The Importance of Relationships in Negotiation

To build a long-term relationship in negotiation, work collaboratively and build agreements that benefit both sides.

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The Importance of Relationship in Negotiation

At the negotiation table, what’s the best way to uncover your negotiation counterpart’s hidden interests? Build a relationship in negotiation by asking questions, then listening carefully. Even if you’ve decided to make the first offer and are ready with a number of alternatives, always open by asking and listening to assess interests. Note that if your style of listening isn’t sufficiently empathetic, it won’t elicit honest responses.

A relationship in negotiation is a perceived connection that can be psychological, economic, political, or personal; whatever its basis, wise leaders, like skilled negotiators, work to foster a strong connection because effective leadership depends on it.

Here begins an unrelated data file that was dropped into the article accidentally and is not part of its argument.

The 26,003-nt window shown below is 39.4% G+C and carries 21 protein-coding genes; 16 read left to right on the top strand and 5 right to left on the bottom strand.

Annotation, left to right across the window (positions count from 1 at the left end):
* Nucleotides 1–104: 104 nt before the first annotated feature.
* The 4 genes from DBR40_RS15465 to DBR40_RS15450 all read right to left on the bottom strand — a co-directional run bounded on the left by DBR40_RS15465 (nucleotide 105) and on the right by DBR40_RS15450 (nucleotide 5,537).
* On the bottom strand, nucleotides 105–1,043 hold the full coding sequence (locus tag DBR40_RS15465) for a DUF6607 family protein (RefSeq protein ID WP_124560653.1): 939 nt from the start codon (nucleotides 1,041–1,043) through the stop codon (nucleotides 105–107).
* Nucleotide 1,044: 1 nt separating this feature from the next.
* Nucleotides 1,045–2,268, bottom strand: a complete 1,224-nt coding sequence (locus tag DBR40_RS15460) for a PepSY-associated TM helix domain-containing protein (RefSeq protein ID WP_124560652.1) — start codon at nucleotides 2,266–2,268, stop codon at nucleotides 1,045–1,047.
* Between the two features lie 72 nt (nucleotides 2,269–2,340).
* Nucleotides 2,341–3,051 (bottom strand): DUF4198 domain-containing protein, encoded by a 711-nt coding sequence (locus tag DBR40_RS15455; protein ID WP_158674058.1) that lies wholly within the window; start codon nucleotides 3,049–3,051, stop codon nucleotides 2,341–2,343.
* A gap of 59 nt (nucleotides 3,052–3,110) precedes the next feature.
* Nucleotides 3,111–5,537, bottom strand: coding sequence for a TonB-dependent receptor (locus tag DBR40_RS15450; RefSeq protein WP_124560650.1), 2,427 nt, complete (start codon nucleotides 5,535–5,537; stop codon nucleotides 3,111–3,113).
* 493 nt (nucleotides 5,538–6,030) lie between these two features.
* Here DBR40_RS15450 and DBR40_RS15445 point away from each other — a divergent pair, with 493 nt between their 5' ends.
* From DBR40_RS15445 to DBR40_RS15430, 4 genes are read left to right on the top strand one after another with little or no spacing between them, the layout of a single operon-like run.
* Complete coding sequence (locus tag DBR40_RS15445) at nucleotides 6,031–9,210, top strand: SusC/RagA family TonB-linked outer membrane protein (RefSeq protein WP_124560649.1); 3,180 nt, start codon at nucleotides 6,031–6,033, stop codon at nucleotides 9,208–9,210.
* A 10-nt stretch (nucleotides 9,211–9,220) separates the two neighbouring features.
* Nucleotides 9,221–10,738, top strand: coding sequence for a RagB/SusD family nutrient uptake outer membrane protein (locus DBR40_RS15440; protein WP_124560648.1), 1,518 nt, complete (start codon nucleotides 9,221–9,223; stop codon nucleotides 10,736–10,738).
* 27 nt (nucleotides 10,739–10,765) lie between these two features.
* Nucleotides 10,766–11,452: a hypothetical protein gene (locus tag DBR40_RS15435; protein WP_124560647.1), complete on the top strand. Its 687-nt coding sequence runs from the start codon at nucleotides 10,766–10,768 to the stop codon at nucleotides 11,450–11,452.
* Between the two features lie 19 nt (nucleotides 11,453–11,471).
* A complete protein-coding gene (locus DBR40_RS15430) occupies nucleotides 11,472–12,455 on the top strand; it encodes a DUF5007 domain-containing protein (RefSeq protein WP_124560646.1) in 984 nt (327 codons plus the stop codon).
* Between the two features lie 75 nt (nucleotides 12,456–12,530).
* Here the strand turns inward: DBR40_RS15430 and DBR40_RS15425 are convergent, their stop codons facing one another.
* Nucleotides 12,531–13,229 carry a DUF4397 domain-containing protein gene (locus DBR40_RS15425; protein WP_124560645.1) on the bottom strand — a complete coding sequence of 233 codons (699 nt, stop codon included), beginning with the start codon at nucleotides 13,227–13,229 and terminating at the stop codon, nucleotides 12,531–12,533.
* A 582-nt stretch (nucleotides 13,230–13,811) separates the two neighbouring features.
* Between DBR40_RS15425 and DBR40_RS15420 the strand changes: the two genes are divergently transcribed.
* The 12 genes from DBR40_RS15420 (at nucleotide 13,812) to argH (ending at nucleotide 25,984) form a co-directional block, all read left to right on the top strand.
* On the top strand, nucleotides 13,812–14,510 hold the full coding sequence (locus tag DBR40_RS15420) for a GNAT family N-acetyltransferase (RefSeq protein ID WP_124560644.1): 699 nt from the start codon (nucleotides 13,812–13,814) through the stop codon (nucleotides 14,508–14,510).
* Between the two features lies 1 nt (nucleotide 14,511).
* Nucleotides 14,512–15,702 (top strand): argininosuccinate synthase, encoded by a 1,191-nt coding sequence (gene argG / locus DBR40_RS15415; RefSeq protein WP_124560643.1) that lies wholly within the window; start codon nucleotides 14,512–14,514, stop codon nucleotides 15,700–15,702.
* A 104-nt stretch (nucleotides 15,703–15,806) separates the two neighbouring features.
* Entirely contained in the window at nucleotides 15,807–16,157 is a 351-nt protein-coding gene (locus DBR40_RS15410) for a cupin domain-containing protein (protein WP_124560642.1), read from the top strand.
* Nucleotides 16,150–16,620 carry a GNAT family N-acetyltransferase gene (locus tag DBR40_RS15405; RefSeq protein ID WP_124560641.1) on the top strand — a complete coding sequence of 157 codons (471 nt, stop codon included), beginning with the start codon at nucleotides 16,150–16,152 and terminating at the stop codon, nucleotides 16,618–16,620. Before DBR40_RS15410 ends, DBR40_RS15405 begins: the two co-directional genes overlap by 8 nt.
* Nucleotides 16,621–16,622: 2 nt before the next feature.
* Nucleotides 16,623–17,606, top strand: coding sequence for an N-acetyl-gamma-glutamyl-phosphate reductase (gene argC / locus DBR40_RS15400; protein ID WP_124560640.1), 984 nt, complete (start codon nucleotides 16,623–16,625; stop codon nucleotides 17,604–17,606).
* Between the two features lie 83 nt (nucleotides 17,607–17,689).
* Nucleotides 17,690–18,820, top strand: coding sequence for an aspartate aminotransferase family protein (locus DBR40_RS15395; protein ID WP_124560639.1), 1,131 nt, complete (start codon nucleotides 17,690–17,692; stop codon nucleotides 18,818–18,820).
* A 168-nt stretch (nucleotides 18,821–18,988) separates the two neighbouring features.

Build powerful negotiation skills and become a better dealmaker and leader. Download our FREE special report, Negotiation Skills: Negotiation Strategies and Negotiation Techniques to Help You Become a Better Negotiator, from the Program on Negotiation at Harvard Law School.


Positive negotiation relationships are important not because they engender warm, fuzzy feelings, but because they engender trust – a vital means of securing desired actions from others.

Consider that any proposed action, whether suggested by a negotiator at the bargaining table or a leader at a strategy meeting, entails risk.

People will view a course of action as less risky, and therefore more acceptable, when its suggested by someone they trust.

In order to a create durable relationship in negotiation, there are four basic building blocks that can help you create effective partnerships with the people you lead:

  1. Two-way communication
  2. A strong commitment from the leader to the interests of those he leads
  3. Reliability
  4. Respect for the contributions followers make to the organization

How to Build Trust Within a Relationship in Negotiation